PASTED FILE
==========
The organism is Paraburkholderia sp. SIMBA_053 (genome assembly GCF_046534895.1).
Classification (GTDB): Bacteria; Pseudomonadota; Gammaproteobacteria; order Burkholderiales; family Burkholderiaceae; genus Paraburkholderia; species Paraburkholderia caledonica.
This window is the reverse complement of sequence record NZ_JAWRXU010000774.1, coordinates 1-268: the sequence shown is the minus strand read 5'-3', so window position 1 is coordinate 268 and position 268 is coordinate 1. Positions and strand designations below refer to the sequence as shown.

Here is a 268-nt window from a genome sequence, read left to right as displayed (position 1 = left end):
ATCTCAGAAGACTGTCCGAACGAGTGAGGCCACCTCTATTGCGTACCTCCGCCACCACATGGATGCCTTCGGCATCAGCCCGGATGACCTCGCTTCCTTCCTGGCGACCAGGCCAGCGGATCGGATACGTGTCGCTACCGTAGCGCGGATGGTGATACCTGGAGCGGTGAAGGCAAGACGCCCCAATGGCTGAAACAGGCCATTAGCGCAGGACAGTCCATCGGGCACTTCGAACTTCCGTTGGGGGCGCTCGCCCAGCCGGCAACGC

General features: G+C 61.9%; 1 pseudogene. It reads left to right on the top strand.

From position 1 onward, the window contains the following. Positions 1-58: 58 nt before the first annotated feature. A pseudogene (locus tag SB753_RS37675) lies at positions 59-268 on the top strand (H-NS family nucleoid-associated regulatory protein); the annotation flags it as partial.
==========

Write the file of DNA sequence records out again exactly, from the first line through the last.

The organism is Paraburkholderia sp. SIMBA_053 (genome assembly GCF_046534895.1).
Classification (GTDB): Bacteria; Pseudomonadota; Gammaproteobacteria; order Burkholderiales; family Burkholderiaceae; genus Paraburkholderia; species Paraburkholderia caledonica.
This window is the reverse complement of sequence record NZ_JAWRXU010000774.1, coordinates 1-268: the sequence shown is the minus strand read 5'-3', so window position 1 is coordinate 268 and position 268 is coordinate 1. Positions and strand designations below refer to the sequence as shown.

Here is a 268-nt window from a genome sequence, read left to right as displayed (position 1 = left end):
ATCTCAGAAGACTGTCCGAACGAGTGAGGCCACCTCTATTGCGTACCTCCGCCACCACATGGATGCCTTCGGCATCAGCCCGGATGACCTCGCTTCCTTCCTGGCGACCAGGCCAGCGGATCGGATACGTGTCGCTACCGTAGCGCGGATGGTGATACCTGGAGCGGTGAAGGCAAGACGCCCCAATGGCTGAAACAGGCCATTAGCGCAGGACAGTCCATCGGGCACTTCGAACTTCCGTTGGGGGCGCTCGCCCAGCCGGCAACGC

General features: G+C 61.9%; 1 pseudogene. It reads left to right on the top strand.

From position 1 onward, the window contains the following. Positions 1-58: 58 nt before the first annotated feature. A pseudogene (locus tag SB753_RS37675) lies at positions 59-268 on the top strand (H-NS family nucleoid-associated regulatory protein); the annotation flags it as partial.